Bryan Bedder/Getty Images
Dr. John. Bryan Bedder/Getty Images
Five-time Grammy winner Mac Rebennack, better known as Dr. John, started working as a session musician and producer when he was still in his teens, performing with people like Jimmy Clanton, Frankie Ford and Huey "Piano" Smith. Musicians who epitomized the New Orleans sound, they'd promised Rebennack's parents that they'd watch out for him in the clubs.
It wasn't always easy to stay out of trouble. Most of the clubs were fronts for illegal activity, Rebennack told Terry Gross in 1986, and drunken brawls were frequent. But there were benefits to performing in illegal gambling halls, he said.
"What was great about it was that the owners of the clubs hired bands that played the music they liked. And there was a lot of freedom," Rebennack said. "We weren't under pressure to pack people in the club. These guys didn't even care if there were any people necessarily in the club, because that's not where the money was coming from."
In the mid-1960s, Rebennack left for Los Angeles, where he created the Dr. John persona. As Dr. John the Night Tripper, he led a production that combined voodoo psychedelic elements with old medicine shows. Dr. John would emerge on stage dressed in sparkling robes and shoot glitter out over the audience. A troupe of dancers performed to his band's music, which fused New Orleans rhythms with acid rock.
"The concept was to take all of the tricknology I knew from show business from over the years and [use] a lot of concepts that were easily and cheaply adaptable to make a show that would be real mystical in orientation for people," he said. "It was a real easy-to-do show. But when we first presented it, it was a little too authentic for the labels. They weren't quite ready for a guy biting a chicken's head off and stuff, so we modified the show down to be a lot less authentic [and made it] more showbiz-style and took it on the road."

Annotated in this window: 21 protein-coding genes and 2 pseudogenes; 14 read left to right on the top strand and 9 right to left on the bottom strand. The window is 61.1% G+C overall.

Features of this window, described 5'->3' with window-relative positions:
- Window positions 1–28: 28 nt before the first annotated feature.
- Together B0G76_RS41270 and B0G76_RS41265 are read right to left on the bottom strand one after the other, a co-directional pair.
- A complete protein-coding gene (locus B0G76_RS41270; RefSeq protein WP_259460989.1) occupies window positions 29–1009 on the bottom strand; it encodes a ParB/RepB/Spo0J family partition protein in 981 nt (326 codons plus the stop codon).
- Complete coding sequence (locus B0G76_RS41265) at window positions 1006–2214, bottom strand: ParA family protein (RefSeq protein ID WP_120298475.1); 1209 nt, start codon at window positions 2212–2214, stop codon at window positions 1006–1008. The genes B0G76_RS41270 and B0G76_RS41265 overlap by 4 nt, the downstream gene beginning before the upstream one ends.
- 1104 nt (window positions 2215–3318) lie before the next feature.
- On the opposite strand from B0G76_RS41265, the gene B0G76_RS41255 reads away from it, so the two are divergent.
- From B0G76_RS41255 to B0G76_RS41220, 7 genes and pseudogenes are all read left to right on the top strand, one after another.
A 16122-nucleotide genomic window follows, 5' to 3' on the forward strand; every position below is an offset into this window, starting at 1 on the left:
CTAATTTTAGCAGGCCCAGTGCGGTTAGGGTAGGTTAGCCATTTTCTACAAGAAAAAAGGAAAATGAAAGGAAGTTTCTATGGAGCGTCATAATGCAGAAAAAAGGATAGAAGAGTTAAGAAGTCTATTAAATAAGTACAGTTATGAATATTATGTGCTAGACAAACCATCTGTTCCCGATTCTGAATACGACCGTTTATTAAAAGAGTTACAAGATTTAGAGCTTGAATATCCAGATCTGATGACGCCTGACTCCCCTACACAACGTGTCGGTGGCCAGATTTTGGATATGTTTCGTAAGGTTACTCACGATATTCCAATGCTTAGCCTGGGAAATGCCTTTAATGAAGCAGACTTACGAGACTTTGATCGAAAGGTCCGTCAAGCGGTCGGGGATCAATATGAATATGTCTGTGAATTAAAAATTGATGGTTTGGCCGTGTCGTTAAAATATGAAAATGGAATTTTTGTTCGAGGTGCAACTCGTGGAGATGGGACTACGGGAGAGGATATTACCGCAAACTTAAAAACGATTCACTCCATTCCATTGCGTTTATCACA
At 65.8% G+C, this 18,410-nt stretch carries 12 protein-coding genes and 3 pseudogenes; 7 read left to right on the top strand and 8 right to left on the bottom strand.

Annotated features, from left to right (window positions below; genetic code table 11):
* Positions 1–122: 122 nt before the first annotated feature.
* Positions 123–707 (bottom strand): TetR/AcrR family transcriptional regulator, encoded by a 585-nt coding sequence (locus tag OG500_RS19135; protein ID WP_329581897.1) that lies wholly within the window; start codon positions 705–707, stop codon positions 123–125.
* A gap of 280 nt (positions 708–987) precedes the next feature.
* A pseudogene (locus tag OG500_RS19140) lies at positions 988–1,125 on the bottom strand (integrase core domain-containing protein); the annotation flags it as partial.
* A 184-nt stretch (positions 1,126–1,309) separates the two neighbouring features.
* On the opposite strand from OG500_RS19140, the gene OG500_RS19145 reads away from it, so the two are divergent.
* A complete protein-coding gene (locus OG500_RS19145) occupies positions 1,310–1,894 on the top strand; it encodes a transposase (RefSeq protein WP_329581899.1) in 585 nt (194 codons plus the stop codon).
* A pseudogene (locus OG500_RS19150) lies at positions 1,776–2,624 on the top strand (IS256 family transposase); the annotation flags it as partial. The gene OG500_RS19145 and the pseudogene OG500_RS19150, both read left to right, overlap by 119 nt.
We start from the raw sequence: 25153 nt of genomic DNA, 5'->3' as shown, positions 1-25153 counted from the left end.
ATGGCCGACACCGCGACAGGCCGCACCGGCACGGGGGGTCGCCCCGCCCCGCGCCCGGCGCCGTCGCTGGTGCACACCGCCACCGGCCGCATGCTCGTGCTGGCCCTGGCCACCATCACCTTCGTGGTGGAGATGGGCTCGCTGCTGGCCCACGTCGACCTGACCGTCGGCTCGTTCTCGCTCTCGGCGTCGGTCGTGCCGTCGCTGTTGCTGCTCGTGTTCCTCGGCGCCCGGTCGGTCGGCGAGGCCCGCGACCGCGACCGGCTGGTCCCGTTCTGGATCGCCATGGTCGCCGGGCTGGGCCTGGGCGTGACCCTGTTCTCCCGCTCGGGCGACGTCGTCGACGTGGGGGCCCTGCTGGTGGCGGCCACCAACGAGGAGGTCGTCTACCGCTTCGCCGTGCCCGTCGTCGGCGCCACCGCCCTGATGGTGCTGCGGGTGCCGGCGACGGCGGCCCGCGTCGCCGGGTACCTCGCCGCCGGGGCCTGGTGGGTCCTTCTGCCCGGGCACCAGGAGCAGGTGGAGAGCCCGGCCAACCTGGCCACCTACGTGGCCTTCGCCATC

Rebennack started touring extensively and releasing albums, including his 1968 debut Gris-Gris, which combined New Orleans-style music with traditional voodoo chants; 1972's Dr. John's Gumbo; and In the Right Place, a 1973 New Orleans-style funk album.
In the early '80s, Rebennack moved to New York and recorded as a solo rhythm-and-blues pianist, paying tribute to his mentor, Professor Longhair. He also played as a session musician on albums for The Rolling Stones, Carly Simon, James Taylor, Neil Diamond and Van Morrison. In the past decade, he's continued to release new material, while also recording several tracks to support Hurricane Katrina victims.
"I have always looked at myself as just a musician who plays in a rhythm section," Rebennack said. "I feel very awkward being called 'a piano playing' [or] 'a something.' I'm not a great piano player, so to speak. I can play the piano, and I love to play music, but I just as much love to play the guitar, the bass or the drums or anything else in a rhythm section. And that's really my love."
On March 14, Dr. John will be inducted into the Rock and Roll Hall of Fame alongside Neil Diamond, Tom Waits, Alice Cooper and Darlene Love, in a ceremony that will include presentations by Neil Young, Paul Simon, Bette Midler, Rob Zombie and John Legend.